Absolute Justice is a true treat for fans. The two hour event not only introduces the J.S.A. into the Smallville take on DC’s history, but also features them side by side with its Justice League. In the aftermath of the events of its climax another DC team is mentioned as well and the viewer is given hints of exciting things yet to come.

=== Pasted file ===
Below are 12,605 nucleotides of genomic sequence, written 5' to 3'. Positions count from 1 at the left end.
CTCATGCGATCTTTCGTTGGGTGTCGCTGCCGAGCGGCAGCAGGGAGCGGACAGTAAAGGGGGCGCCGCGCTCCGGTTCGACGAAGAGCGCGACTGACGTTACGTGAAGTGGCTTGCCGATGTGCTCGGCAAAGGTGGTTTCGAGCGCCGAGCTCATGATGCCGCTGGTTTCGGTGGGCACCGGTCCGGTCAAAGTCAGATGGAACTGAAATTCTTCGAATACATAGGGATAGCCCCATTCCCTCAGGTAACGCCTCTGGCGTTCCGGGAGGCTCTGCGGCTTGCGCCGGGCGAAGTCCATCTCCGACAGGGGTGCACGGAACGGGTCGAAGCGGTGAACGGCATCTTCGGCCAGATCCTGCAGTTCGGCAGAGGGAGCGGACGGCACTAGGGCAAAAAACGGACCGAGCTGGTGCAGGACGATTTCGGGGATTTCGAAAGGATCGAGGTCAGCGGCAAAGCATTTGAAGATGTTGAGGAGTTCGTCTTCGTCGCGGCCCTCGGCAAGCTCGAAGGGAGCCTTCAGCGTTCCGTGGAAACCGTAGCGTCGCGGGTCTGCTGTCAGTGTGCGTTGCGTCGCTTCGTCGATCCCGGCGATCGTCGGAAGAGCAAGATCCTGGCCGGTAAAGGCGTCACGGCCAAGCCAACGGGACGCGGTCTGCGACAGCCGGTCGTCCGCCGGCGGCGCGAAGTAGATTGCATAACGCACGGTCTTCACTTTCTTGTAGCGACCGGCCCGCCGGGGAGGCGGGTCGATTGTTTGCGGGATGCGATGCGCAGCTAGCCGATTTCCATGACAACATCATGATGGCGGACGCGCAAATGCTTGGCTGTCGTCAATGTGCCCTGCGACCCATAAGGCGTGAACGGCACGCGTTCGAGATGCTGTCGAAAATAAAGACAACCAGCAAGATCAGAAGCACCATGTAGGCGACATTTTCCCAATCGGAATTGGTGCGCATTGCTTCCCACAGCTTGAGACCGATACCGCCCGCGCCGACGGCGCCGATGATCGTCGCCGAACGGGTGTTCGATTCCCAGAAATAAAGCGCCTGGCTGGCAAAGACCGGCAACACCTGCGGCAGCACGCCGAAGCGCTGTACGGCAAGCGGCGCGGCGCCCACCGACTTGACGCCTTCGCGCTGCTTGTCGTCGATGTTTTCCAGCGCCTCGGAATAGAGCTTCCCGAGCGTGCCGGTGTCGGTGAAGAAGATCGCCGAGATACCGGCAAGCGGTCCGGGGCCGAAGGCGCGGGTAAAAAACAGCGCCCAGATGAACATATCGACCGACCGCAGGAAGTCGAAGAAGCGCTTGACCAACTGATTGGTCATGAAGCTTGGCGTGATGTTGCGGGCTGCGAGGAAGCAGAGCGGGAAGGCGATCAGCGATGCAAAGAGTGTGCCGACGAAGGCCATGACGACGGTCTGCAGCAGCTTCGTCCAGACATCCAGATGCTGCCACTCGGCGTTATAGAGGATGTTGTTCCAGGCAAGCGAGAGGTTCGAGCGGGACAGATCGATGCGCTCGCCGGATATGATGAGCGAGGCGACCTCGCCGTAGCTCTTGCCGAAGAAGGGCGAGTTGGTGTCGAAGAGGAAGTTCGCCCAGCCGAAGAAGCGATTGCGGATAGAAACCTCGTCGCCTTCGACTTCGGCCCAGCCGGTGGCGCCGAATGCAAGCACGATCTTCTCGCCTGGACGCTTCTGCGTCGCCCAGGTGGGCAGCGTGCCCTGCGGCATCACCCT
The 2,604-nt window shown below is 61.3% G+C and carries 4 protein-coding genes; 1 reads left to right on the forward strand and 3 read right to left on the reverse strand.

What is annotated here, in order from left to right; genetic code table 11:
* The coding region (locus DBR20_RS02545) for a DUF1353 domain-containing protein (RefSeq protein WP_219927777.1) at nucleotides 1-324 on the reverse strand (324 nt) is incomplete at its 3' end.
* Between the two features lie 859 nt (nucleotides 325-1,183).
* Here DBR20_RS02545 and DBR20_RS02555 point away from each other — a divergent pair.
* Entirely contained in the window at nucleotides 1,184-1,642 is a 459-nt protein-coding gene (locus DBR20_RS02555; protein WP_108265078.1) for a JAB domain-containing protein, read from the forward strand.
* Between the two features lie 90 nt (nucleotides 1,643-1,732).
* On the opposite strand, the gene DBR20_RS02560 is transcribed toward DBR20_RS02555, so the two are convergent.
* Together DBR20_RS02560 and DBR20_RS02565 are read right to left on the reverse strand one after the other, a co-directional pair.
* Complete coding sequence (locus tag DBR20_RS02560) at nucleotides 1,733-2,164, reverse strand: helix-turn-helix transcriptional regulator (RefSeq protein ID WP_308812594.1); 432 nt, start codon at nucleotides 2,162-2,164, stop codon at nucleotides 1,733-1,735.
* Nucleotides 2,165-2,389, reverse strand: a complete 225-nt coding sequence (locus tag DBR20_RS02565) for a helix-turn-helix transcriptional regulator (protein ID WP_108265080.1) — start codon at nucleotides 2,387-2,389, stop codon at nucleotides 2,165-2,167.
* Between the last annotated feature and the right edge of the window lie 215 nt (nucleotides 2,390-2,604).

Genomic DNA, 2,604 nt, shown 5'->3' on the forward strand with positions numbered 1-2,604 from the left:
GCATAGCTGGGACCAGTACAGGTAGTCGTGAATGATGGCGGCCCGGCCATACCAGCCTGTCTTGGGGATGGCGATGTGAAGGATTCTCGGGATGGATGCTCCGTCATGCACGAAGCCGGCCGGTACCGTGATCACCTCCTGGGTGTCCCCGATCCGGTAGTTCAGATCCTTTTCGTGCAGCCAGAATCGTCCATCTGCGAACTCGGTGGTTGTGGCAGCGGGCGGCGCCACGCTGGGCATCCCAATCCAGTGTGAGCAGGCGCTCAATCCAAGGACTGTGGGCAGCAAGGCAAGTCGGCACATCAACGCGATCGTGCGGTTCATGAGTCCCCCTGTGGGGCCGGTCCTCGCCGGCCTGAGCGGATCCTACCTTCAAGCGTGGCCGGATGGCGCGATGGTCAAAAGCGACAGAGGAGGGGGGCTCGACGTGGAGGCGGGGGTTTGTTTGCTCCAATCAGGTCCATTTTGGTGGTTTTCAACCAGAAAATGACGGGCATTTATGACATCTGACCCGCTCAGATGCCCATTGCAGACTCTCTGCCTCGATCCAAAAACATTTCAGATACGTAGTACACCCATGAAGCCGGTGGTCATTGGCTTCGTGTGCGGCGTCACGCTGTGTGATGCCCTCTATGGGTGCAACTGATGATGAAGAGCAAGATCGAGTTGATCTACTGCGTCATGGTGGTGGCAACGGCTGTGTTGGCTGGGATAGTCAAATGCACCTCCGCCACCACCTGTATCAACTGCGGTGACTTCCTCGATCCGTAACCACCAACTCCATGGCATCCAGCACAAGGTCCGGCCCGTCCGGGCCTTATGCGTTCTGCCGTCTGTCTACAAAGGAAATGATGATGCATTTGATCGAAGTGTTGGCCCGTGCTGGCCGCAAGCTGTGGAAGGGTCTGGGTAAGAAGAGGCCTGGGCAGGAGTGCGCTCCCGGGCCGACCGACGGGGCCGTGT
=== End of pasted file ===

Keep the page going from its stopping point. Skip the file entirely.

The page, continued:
The event opens with Alison Mack’s character Chloe, who is the Smallville version of Barbra Gordan (The Oracle), being approached by the Star Spangled Kid, who in the world of Smallville holds Starman’s Cosmic Rod. He is murdered by the son of an old J.S.A. foe known as the Icicle while Chloe watches. Chloe and Clark began an investigation to find his killer that leads them straight to the J.S.A. While they search for the Star Spangled Kid’s killer, Wesley Dodds dons his Sandman gear and faces off against the Icicle’s son only to die as well. Clark and Chloe meet up with Carter Hall (Hawkman) and a broken and nearly invalidated Kent Nelson (Dr. Fate). Hawkman, Dr. Fate, and the new christened Stargirl begin their own search for the killer of their two fellow J.S.A. members. Stargirl is sent out as bait to lure the villain in but Green Arrow finds her first. The two fight side by side against the Icicle’s son and barely manage to drive him off. In the aftermath of the battle, Hawkman swoops in from the sky and snatches Green Arrow. He takes him back to the “Watchtower” and throws him through its man window, telling Chloe and her “League” to stay out of J.S.A. business. Meanwhile Clark and Lois each encounter Dr. Fate. He tells them both hints of their future and place in the world. Finally, the two teams unite to confront the evil they face together. The League is represented by Clark, Chloe, Green Arrow, and the Martian Manhunter while the J.S.A. members featured as Hawkman, Dr. Fate, and Stargirl. This team confronts and defeats the Icicle’s son but not before Dr. Fate is killed and Martian Manhunter has his powers given back to him by the Helmet wearing mage. As the event ends, the J.S.A. decides to come out of retirement and help teach the new generation of super powered individuals what it means to be heroes. All through the event, there are hints leading up to the big reveal of Checkmate and The Suicide Squad in its final moments. Amanda Waller, agent of Checkmate and leader of the Suicide Squad reveals the government is responsible for the attacks on the J.S.A. because it needed the team to reform because the Earth will need all its heroes to stand against the darkness and Apokolips (Yes, Apokolips not apocalypse!) which is coming.